15 Mar The ride to Dalat, about insane red buses, slow trucks, and nice people
We could not have asked for anything better. The road leading out of Cat Tien is quiet, there is hardly any traffic, and the scenery around us is beautiful. It is nice and sunny and we have somewhat of a tail wind. The road leads us over rolling hills and through several small villages. We ride past more coffee beans and other roots and vegetables spread out in peoples front yards and along the road to dry.
Unfortunately, this cycling paradise is soon coming to an end as we turn onto the road that will eventually lead us to Dalat. We know we have about two or three days of mostly uphill riding to make it to Dalat. On the first day we plan to make it to Bao Loc, which is located near the initial pass. What we did not expect, is the influx of traffic, especially of big American-style semi-trucks and insane red bus drivers.
Dear Red Bus Drivers,
We know you have customers to pick up, places to go, and schedules to keep. We also understand that you have the bigger vehicle and therefore the right away here on Vietnamese roads. Yet, please keep in mind that some of us are a little bit more vulnerable and do not have as much metal protecting us and please remember that you are not the only ones sharing this narrow, busy road.
There are lots of scooters and cyclists mingling on this road, many of them carrying fathers, sons, wives, daughters…sometimes family of fives with little children. Would it really hurt your business or reputation to slow down for a moment or to give the scooters and us cyclists just one foot of room when you pass? We too, only want to make it to our destinations without having to fear for our lives and without having to listen to the insane loud horn you honk when you get closer to us. All we want to do is share the road with you, but you tent to scare the heebie-jeebies out of us when you come straight at us while passing other vehicles along your way. We have seen pedestrians, scooters carrying whole families and little children, and ourselves dodge off the road to avoid a collision with you.
Really, all it takes is a nudge onto the brake pedal instead of laying on the horn for all of us to get along on this busy road.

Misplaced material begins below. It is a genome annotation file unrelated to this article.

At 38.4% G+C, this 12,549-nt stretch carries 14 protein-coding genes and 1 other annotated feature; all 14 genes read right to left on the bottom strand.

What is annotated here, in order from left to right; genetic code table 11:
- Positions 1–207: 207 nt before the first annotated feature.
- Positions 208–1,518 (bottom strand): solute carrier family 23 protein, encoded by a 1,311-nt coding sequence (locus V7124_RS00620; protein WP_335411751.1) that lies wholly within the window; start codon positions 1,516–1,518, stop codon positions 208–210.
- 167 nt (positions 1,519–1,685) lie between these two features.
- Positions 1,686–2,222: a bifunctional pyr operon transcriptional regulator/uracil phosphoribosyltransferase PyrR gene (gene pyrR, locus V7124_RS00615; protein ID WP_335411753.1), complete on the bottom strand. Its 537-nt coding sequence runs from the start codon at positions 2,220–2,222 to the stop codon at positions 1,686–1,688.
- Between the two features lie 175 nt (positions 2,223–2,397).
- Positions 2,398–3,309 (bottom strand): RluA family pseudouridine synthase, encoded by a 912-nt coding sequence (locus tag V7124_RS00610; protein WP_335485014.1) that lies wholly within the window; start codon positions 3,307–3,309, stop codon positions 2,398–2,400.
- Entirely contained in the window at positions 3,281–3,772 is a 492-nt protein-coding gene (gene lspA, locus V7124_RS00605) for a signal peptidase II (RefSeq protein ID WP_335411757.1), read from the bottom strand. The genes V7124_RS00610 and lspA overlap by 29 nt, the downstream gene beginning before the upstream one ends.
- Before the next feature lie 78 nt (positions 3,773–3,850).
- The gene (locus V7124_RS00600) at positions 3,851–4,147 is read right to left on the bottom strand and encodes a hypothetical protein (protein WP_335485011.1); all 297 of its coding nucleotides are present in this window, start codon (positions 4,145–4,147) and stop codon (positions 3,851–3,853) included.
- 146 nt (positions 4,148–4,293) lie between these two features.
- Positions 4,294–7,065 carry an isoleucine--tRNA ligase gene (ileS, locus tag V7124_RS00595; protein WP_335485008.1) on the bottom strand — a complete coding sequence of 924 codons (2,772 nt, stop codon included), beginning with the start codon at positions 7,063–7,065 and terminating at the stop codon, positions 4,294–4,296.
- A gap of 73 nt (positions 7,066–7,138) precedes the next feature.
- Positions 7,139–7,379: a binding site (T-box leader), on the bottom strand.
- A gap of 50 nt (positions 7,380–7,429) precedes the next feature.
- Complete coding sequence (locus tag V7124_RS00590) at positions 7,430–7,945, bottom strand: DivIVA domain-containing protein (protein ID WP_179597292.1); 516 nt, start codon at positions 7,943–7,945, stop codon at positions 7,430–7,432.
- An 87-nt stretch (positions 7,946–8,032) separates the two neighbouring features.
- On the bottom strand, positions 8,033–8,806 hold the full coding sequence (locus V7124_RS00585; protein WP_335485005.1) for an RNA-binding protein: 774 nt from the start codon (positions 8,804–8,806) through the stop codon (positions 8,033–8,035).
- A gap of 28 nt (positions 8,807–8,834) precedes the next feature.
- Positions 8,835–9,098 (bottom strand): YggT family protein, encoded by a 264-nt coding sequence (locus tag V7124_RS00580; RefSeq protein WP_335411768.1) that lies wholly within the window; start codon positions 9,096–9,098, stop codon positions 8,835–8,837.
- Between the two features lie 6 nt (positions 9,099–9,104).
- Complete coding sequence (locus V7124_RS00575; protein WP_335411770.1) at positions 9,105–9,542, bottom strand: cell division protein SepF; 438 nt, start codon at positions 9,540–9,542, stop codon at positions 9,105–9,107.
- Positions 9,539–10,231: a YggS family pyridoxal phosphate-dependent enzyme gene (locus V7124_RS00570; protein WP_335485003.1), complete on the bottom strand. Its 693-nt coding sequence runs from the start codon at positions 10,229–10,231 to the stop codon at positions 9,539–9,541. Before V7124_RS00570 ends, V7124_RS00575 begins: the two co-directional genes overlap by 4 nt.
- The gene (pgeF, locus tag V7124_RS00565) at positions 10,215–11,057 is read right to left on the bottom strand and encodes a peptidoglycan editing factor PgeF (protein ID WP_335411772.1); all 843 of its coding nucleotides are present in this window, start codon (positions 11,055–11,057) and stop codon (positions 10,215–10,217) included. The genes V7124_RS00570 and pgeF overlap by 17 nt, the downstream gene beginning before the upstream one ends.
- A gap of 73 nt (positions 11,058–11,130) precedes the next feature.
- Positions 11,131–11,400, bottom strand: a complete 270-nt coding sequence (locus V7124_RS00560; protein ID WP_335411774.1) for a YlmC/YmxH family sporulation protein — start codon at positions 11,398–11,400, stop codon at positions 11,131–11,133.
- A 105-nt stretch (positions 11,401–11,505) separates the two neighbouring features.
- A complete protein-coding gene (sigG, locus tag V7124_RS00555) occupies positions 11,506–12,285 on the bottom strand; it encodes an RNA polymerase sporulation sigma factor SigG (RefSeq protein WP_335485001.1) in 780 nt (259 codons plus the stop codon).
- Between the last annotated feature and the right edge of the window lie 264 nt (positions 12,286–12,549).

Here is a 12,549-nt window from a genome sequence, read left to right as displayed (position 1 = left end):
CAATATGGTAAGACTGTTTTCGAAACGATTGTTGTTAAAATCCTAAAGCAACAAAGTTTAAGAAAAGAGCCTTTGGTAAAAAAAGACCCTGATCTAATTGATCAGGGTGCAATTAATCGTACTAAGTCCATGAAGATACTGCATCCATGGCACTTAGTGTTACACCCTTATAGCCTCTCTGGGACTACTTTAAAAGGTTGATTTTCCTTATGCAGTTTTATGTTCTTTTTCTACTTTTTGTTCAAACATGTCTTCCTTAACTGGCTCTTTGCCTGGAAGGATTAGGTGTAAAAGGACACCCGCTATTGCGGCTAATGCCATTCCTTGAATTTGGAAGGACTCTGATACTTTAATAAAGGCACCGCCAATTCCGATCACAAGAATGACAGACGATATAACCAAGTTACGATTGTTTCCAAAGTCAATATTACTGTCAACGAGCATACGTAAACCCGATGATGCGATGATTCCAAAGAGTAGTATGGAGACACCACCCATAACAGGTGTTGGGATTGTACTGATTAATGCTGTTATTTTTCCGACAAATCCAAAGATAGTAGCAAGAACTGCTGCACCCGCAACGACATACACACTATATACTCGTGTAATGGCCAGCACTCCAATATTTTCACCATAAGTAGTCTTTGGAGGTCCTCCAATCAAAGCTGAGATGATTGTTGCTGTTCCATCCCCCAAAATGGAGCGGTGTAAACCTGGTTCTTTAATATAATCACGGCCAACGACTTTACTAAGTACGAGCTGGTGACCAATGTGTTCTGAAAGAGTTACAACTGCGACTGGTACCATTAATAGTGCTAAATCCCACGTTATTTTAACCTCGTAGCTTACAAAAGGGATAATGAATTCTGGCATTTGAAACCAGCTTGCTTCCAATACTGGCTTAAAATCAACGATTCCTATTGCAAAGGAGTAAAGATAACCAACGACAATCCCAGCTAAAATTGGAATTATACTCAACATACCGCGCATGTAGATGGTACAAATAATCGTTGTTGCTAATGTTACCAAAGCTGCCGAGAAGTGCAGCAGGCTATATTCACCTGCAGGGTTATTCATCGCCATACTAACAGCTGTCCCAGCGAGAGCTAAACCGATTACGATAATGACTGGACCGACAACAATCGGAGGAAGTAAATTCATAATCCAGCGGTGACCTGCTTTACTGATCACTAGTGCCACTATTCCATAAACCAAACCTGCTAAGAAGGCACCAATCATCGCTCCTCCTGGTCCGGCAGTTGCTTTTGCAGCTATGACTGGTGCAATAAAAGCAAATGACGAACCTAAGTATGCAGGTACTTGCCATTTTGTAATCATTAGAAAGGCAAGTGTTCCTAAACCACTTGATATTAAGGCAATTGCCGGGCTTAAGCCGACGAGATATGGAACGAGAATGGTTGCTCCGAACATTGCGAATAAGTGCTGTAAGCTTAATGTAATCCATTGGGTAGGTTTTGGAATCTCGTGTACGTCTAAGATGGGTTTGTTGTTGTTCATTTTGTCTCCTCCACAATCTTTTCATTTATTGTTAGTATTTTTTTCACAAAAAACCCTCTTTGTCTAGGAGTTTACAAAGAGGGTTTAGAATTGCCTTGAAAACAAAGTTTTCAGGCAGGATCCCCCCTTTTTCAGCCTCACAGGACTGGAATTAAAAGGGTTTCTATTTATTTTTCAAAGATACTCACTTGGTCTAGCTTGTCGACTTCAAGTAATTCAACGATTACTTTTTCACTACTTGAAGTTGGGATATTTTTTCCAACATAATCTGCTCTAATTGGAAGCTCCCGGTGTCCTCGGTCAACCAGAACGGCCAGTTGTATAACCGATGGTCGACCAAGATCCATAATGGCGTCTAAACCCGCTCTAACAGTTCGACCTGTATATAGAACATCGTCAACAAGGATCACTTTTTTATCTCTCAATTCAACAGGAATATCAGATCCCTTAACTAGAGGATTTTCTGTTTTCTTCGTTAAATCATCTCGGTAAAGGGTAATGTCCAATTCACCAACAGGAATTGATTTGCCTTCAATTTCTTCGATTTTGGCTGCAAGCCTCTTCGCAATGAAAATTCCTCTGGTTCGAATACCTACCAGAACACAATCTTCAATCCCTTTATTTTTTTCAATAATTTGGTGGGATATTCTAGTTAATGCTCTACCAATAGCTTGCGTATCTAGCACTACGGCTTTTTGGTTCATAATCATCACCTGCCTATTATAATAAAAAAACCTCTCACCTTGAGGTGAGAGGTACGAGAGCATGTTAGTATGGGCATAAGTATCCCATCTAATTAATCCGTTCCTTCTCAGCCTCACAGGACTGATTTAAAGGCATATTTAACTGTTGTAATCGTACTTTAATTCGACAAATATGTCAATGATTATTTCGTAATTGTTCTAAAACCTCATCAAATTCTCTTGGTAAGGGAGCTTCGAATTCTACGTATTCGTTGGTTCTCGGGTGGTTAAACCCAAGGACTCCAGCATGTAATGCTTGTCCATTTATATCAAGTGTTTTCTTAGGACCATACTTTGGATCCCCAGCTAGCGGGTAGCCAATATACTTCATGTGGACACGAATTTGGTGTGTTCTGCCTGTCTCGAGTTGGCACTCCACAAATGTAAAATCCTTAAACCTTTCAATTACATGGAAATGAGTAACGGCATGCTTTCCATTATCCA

Thank you for your attention, a bicycle tourer”
The deafening honking is slowly driving us insane and the absolute mind-boggling and inconsiderate driving style of the bus drivers is turning the 2 to 3 day ride to Dalat into a 4 day bicycle-touring nightmare. During the next few days, we take many breaks away from the road and end up calling it quits earlier in the day than usual, just to get away from the never-ending honking and the nerve-wrecking red-bus-drivers.
Luckily, we encounter some very nice people along our ride which more than make up for the crazy riding experience. A gentleman who gives us bananas while we take a break at the side of the road; a small restaurant owner, who treats us to a fruity dessert; we have nice chats with a young woman who makes Vietnamese spaghetti and fruit shakes and we get offered beer while we take a break to cool off our feet in a river…and of course the many smiling children and people who wave at us along the way.
We also check out a few Buddha statues and found some nice places away from the road to enjoy more iced coffee, sugar cane juice, shakes and other goodies.
As we start the climb up to the initial pass however, we notice that the American semi trucks are not really behaving like the trucks at home. Most of the drivers are just as courteous as the drivers at home; but unfortunately, they too like to lay on their horn excessively. Thanks to the lack of regulations in this part of the world, though, most of them are heavily overloaded and barely manage to haul their loads up the mountain, which means they are way slower than their American counterparts.
“Dear big Semi-Truck-Drivers
Thank you, for making us feel good about ourselves. While you rumble, moan, and groan up the mountain you still find a moment to give us a thumbs-up or peace sign. Your stalling, stopping, and struggling trucks make us feel good about our abilities to climb mountains and we are happy to return the waves back to you while we pass you up pedalling up the mountain.
Thank you so much, a bicycle tourer”
Just when we thought, that we would never arrive in Dalat, we finally encounter a nice 4 lane highway on the fourth day traveling there. There is hardly any traffic on it. Although, we encounter a “no-scooter” sign, we are not sure whether bicycles are allowed on the highway. At this point we do not care anymore and decide to take the easy, quiet, big road before heading up the the last steep 5 mile climb on the small road into the town.
Here are just a few different things we saw on scooters on our way to Dalat, it is amazing, what all can be transported on 2 wheels.